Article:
Company delivers upgrade by month's end as promised
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Rebel operating system company Red Hat has delivered the facelift it promised by month's end for desktop Linux.
On Monday, the last day of September, the Raleigh-based company released an upgrade of its Red Hat Linux--version 8.0--that features significant improvements to the GUI in order to make Linux a more viable competitor to Microsoft's Windows and Office combo.
While the company has traditionally emphasized its Linux offering for the server side of the business, it is touting its newly designed Bluecurve GUI and user-friendly icons in this release.
In addition to the Bluecurve graphical interface, Red Hat 8.0 also offers a more unified look and improved menu organization that simplifies navigation and gives users access to frequently used applications. The software supports both the Gnome 2.0 and KDE 3.0.3 interfaces and features the updated Mozilla 1.0.1 browser and Ximian Evolution e-mail client, contact manager and calendar.
In addition, Red Hat 8.0 features the open-source OpenOffice.org productivity applications suite, a graphical tool for creating firewall and additional tools to simplify configuration of peripherals as well as the included Apache 2.0 Web server and Samba file server. The software also offers integration with Red Hat Network and new GUI accessibility features.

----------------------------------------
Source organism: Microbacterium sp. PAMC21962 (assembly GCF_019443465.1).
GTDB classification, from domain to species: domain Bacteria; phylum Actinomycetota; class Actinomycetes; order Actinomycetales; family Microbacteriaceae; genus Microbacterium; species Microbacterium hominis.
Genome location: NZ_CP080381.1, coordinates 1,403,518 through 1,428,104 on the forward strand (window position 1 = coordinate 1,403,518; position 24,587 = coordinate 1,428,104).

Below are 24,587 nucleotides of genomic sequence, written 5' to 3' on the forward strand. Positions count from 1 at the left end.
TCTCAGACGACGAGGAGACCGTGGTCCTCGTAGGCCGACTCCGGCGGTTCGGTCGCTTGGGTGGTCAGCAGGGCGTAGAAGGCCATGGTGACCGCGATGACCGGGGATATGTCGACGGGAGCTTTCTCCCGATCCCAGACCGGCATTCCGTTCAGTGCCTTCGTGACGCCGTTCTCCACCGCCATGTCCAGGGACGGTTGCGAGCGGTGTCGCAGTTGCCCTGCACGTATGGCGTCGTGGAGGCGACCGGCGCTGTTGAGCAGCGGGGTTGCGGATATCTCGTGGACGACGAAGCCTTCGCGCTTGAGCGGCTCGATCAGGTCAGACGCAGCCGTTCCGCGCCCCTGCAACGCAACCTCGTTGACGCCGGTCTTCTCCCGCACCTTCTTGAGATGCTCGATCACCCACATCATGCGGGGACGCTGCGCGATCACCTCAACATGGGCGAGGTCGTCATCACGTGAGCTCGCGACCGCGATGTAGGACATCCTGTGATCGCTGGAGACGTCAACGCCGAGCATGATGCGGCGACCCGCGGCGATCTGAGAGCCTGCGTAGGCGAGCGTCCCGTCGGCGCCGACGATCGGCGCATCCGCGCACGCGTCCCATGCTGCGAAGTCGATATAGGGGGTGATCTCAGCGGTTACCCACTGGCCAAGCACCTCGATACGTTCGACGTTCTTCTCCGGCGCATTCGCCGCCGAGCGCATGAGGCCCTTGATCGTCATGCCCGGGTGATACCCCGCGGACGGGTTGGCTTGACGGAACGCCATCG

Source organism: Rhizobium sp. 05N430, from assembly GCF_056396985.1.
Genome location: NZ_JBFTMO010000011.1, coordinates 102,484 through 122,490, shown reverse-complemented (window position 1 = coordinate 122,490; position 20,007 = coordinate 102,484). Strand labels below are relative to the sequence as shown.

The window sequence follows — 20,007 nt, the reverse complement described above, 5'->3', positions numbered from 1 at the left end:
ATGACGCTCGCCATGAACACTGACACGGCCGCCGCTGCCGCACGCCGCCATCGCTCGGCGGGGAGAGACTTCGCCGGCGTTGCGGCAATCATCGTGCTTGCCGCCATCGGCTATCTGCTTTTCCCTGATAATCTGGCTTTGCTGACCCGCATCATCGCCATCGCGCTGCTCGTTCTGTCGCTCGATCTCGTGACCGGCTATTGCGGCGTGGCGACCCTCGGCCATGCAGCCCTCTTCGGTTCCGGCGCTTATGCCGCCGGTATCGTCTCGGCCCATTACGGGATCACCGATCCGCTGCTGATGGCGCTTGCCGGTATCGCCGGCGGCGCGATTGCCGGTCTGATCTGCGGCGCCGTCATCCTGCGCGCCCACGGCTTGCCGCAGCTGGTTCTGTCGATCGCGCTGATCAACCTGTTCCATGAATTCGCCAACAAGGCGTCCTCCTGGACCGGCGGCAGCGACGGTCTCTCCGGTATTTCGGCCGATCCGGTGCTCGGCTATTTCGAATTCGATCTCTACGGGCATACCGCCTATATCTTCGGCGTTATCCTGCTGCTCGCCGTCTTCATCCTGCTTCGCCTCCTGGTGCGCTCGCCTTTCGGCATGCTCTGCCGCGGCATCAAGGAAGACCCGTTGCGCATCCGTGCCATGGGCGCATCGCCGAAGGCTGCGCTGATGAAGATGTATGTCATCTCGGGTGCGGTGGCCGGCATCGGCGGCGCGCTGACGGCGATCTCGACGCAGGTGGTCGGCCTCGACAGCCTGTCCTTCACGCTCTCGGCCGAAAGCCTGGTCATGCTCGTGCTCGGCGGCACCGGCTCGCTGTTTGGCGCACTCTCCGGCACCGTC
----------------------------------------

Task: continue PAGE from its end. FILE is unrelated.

The delivery fulfills Red Hat's promise to make Red Hat 8.0 available by month's end.
The news follows Sun Microsystems' recent "Mad Hatter" announcements of new Linux-based enterprise clients also designed to compete with Microsoft's Windows and Office desktop.
While Microsoft still owns more than 93 percent of the client operating system market, its controversial Licensing 6.0 policies have led some in the Linux industry to pursue a more aggressive course on the desktop front.
In recent years, Linux has climbed up the server ladder and now garners more than 27 percent of the server operating system market, according to research firm IDC. However, IDC said Linux today owns only 1 or 2 percentage points of the desktop OS market.